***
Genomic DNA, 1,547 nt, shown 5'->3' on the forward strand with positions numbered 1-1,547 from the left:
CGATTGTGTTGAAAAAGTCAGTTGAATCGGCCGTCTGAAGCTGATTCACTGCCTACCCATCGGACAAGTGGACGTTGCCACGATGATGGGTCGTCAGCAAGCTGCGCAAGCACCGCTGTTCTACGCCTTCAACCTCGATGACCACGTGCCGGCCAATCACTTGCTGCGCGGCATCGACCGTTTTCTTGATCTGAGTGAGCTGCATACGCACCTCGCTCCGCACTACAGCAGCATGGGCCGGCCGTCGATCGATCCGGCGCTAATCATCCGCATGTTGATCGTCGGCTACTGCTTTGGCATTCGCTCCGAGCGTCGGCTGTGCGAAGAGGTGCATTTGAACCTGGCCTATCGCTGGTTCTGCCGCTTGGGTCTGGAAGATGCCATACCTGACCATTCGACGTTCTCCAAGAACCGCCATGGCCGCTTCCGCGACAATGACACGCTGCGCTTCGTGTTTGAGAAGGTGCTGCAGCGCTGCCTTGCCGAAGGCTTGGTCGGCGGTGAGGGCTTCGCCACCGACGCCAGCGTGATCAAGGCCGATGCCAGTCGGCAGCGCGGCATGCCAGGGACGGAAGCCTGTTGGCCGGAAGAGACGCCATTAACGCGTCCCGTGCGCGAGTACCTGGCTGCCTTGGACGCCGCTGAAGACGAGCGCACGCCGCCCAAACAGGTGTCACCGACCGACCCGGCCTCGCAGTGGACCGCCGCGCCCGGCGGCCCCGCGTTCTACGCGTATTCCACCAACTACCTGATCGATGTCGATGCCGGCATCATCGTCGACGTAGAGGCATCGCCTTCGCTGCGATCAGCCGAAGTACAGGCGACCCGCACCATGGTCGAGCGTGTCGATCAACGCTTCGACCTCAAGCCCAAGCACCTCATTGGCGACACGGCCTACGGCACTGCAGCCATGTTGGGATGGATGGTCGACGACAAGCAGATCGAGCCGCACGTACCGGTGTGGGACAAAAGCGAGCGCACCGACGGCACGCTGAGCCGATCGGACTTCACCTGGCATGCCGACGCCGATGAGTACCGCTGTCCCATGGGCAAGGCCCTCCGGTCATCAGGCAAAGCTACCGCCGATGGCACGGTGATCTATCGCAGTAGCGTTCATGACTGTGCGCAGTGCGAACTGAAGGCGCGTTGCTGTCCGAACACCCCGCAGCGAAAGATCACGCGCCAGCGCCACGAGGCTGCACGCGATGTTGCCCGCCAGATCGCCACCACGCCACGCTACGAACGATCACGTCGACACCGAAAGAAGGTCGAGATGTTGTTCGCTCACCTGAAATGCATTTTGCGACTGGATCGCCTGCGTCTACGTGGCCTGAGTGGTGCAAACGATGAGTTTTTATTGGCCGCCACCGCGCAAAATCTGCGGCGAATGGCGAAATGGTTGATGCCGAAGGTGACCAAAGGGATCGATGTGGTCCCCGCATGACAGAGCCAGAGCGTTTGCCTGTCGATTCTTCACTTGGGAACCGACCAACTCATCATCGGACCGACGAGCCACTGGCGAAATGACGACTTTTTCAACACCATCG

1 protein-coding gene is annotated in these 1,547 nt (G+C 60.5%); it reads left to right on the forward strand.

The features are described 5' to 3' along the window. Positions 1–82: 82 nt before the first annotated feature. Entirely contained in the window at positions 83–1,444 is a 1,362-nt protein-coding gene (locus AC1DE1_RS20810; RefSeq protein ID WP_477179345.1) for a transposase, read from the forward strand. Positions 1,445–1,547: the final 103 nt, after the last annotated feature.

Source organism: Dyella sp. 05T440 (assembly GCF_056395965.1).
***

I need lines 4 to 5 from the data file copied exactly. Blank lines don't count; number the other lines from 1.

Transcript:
The features are described 5' to 3' along the window. Positions 1–82: 82 nt before the first annotated feature. Entirely contained in the window at positions 83–1,444 is a 1,362-nt protein-coding gene (locus AC1DE1_RS20810; RefSeq protein ID WP_477179345.1) for a transposase, read from the forward strand. Positions 1,445–1,547: the final 103 nt, after the last annotated feature.

Source organism: Dyella sp. 05T440 (assembly GCF_056395965.1).